Boston-based ReDigi, which bills itself as “the world’s first pre-owned digital marketplace,” was denied the right to resell digital music by Judge Richard J. Sullivan in U.S. District Court in the Southern District of New York. Capitol Records was granted its motion for summary judgment in a lawsuit that it filed against ReDigi in January 2012, in which it called the ReDigi digital music storefront “a clearinghouse for copyright infringement.”
Judge Sullivan wrote that ReDigi seeks “judicial amendment of the Copyright Act to reach its desired policy outcome,” to resell digital music. He rejected ReDigi’s claim that no copying occurs because the file is transferred from a user’s computer to its cloud server. “It is beside the point that the original phonorecord no longer exists. It matters only that a new phonorecord has been created,” he wrote. The judge also noted that ReDigi is not protected by the first sale doctrine, because it is an “unlawful” reproduction.
It is up to Congress to decide on digital resale, wrote Judge Sullivan. “However, [s]ound policy, as well as history, supports [the Court's] consistent deference to Congress when major technological innovations alter the market for copyrighted materials. Congress has the constitutional authority and the institutional ability to accommodate fully the varied permutations of competing interests that are inevitably implicated by such new technology.”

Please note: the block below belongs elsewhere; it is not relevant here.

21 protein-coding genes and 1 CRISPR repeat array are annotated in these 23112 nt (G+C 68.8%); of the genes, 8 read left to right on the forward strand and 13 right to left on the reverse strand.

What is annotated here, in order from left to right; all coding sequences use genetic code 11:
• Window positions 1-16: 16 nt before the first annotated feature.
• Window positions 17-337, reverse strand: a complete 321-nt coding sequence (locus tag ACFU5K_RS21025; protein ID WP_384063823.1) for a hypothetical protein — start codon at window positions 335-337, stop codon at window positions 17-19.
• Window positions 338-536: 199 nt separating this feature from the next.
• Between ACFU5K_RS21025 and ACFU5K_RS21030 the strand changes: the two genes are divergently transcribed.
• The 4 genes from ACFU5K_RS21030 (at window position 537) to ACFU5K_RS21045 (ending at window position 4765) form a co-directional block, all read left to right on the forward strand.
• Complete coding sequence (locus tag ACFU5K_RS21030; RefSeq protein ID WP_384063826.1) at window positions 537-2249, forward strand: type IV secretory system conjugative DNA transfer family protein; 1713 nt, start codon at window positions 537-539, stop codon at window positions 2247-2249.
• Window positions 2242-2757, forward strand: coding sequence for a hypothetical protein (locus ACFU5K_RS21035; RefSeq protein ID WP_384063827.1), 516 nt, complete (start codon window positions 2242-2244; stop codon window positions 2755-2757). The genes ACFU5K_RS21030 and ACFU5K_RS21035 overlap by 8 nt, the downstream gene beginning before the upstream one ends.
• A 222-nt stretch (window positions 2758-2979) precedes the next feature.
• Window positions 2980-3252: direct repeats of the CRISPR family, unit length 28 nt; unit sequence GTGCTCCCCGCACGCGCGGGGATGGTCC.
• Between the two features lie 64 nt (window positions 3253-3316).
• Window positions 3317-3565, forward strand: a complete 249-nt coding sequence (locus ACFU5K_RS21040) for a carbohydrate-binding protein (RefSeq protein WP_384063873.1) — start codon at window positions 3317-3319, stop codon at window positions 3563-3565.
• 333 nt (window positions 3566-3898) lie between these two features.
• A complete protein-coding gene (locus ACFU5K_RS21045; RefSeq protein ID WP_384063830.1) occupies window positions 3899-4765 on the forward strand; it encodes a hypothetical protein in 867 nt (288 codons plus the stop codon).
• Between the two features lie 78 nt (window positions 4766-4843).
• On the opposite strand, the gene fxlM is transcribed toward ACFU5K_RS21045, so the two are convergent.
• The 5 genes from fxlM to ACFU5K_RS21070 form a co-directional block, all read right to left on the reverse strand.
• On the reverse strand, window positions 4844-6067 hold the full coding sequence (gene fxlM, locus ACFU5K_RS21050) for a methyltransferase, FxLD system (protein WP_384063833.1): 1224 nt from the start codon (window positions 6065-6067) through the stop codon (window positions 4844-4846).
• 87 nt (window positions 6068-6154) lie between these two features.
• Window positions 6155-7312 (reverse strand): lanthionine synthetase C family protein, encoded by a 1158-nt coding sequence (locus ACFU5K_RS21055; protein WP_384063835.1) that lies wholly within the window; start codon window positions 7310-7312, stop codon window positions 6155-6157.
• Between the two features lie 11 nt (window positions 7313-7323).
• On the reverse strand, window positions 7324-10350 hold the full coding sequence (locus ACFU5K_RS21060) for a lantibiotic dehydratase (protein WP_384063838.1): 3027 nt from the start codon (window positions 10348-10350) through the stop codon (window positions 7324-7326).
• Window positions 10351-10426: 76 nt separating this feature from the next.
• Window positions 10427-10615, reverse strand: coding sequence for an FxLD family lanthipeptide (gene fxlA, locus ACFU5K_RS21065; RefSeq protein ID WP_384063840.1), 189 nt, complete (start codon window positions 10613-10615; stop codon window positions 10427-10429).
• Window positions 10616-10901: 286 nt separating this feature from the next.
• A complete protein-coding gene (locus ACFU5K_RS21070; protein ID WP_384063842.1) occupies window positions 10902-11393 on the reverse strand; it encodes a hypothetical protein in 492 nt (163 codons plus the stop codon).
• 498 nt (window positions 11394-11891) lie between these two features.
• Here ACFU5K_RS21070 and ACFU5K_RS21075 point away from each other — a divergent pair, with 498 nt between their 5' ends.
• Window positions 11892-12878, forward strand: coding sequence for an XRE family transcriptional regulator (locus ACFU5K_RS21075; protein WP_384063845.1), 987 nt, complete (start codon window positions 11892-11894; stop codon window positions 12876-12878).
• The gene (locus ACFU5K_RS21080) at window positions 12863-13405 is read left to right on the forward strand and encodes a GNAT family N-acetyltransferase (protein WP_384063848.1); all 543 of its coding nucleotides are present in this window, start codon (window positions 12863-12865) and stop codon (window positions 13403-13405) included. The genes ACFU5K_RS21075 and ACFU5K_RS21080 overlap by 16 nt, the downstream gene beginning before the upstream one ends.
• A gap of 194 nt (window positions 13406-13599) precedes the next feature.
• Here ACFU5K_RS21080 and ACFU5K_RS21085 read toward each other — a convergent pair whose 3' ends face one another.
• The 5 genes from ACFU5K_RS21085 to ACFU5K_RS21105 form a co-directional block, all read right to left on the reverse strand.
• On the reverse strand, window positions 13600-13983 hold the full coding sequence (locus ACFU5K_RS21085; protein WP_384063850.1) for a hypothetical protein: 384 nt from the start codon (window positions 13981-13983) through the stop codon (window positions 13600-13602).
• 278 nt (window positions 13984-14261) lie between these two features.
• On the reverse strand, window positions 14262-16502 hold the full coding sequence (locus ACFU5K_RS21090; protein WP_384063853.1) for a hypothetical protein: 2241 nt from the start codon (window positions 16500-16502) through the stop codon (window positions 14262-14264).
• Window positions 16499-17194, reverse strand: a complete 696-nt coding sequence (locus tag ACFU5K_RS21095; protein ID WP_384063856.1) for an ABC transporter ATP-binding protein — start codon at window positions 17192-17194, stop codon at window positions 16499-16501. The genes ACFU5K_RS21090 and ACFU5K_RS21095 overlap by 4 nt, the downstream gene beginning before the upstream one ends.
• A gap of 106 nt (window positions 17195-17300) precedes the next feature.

Judge Sullivan requested that both sides submit a letter by April 12 about the next step. Saying it is disappointed by the ruling, ReDigi said it will continue to operate the company's beta Web site while it appeals the decision. In its statement, ReDigi said "the case has wide ranging, disturbing implications that affect how we as a society will be able to use digital goods," noting that the recent decision, in the U. S. Supreme Court's decision in Kirtsaeng v. Wiley & Sons, "which reaffirmed the importance and applicability of the First Sale Doctrine in the United States of America."
The suit has been closely watched by the book industry since ReDigi had planned to move forward with selling used e-books once the lawsuit was behind it, and it is already in the midst of expanding into Europe which has ruled in favor of reselling digital software and games. In addition, Amazon has received a patent for a process to sell used digital items and Apple has applied for one.